Author Summary
Kaposi's sarcoma-associated herpesvirus is the virus associated with multiple proliferative disorders, including Kaposi's sarcoma, primary effusion lymphoma and multicentric Castleman's disease. This virus expresses small nucleic acids (with sequences distinct from other organisms), called microRNAs, that can limit expression of specific genes. Currently, we only know a few validated targets of these viral microRNAs and the mechanisms of microRNA-mediated repression are still being actively debated. We used a method to look at protein expression changes induced by these viral microRNAs to better understand microRNA targets and functions. The method we describe here found microRNA targets that are missed by other approaches. In addition to identifying previous microRNA targets and discovering new microRNA targets, we found the function of specific viral microRNAs to be associated with immune evasion and the expansion of blood vessel networks, a hallmark of Kaposi's sarcoma. The results may be a resource for those studying microRNAs from other organisms, and furthermore, the microRNA functions described provide mechanistic insight into viral pathogenesis and immune evasion.
PMCID: PMC3764211  PMID: 24039573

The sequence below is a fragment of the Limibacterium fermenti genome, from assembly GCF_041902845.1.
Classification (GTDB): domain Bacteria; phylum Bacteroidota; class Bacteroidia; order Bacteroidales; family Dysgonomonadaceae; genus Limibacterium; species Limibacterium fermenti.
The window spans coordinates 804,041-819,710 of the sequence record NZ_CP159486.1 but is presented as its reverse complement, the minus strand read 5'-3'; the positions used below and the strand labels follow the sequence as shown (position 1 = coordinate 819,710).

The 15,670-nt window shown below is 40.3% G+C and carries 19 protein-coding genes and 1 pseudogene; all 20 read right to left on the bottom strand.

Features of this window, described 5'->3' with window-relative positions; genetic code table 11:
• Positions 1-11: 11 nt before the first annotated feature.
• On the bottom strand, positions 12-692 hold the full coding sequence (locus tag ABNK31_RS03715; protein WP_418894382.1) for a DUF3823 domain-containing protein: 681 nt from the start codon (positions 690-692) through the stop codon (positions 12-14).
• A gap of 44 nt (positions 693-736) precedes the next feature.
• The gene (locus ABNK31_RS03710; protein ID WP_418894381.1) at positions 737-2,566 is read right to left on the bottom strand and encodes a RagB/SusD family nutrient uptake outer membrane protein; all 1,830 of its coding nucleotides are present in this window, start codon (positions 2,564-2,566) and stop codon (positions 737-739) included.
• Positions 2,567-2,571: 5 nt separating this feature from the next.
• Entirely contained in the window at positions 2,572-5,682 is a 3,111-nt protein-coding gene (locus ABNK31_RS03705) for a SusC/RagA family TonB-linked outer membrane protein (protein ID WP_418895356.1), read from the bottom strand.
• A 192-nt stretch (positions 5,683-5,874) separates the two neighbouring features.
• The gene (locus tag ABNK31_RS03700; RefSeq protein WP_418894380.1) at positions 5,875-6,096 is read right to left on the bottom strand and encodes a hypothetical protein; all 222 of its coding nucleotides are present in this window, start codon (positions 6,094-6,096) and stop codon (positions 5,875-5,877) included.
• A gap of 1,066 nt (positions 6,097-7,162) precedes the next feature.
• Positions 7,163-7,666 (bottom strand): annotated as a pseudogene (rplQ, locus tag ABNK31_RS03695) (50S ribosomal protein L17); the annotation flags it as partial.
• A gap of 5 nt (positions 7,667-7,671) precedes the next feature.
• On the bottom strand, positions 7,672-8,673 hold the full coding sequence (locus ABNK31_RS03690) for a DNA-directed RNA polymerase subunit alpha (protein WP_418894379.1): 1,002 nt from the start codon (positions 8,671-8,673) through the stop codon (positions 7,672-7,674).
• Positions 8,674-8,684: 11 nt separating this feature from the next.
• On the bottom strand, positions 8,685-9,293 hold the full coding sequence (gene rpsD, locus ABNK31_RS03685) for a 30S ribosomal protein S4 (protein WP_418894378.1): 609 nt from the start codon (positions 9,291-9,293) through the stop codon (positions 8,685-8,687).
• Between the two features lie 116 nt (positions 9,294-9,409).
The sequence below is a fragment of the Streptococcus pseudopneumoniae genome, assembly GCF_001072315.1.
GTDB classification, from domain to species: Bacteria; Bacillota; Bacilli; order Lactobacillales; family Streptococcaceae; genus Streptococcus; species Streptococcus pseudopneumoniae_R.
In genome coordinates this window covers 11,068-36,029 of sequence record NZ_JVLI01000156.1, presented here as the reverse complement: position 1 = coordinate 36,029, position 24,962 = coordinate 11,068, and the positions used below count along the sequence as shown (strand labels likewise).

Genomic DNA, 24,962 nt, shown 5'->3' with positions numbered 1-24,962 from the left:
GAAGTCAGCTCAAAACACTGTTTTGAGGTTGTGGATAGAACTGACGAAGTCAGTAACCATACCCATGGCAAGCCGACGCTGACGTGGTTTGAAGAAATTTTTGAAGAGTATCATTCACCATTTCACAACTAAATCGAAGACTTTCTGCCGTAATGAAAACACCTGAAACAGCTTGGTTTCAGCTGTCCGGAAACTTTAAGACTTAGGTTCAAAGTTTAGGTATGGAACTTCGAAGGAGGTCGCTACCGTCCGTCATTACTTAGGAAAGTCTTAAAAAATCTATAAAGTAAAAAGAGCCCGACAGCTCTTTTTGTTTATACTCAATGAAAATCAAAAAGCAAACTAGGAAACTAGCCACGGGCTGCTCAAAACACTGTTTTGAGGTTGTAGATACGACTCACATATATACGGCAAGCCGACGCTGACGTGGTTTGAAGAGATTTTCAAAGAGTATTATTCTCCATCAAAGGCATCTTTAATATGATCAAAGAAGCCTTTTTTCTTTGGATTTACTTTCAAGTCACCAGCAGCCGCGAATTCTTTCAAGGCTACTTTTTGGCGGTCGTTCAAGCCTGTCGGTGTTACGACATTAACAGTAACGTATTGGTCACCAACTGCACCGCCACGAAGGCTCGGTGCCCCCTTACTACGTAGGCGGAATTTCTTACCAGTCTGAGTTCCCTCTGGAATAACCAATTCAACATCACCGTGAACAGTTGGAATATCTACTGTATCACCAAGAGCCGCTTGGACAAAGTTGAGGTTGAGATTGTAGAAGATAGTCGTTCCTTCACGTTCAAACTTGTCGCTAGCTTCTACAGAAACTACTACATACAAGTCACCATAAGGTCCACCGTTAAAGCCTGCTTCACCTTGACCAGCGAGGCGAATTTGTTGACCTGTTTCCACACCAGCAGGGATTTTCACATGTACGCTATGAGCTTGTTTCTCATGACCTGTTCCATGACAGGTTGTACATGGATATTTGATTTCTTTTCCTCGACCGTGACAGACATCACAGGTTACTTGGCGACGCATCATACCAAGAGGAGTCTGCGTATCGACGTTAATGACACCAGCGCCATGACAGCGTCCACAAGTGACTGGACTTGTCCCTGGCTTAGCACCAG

17.  Scabies Mite Inactive Serine Proteases Are Potent Inhibitors of the Human Complement Lectin Pathway 
Scabies is an infectious skin disease caused by the mite Sarcoptes scabiei and has been classified as one of the six most prevalent epidermal parasitic skin diseases infecting populations living in poverty by the World Health Organisation. The role of the complement system, a pivotal component of human innate immunity, as an important defence against invading pathogens has been well documented and many parasites have an arsenal of anti-complement defences. We previously reported on a family of scabies mite proteolytically inactive serine protease paralogues (SMIPP-Ss) thought to be implicated in host defence evasion. We have since shown that two family members, SMIPP-S D1 and I1 have the ability to bind the human complement components C1q, mannose binding lectin (MBL) and properdin and are capable of inhibiting all three human complement pathways. This investigation focused on inhibition of the lectin pathway of complement activation as it is likely to be the primary pathway affecting scabies mites. Activation of the lectin pathway relies on the activation of MBL, and as SMIPP-S D1 and I1 have previously been shown to bind MBL, the nature of this interaction was examined using binding and mutagenesis studies. SMIPP-S D1 bound MBL in complex with MBL-associated serine proteases (MASPs) and released the MASP-2 enzyme from the complex. SMIPP-S I1 was also able to bind MBL in complex with MASPs, but MASP-1 and MASP-2 remained in the complex. Despite these differences in mechanism, both molecules inhibited activation of complement components downstream of MBL. Mutagenesis studies revealed that both SMIPP-Ss used an alternative site of the molecule from the residual active site region to inhibit the lectin pathway. We propose that SMIPP-Ss are potent lectin pathway inhibitors and that this mechanism represents an important tool in the immune evasion repertoire of the parasitic mite and a potential target for therapeutics.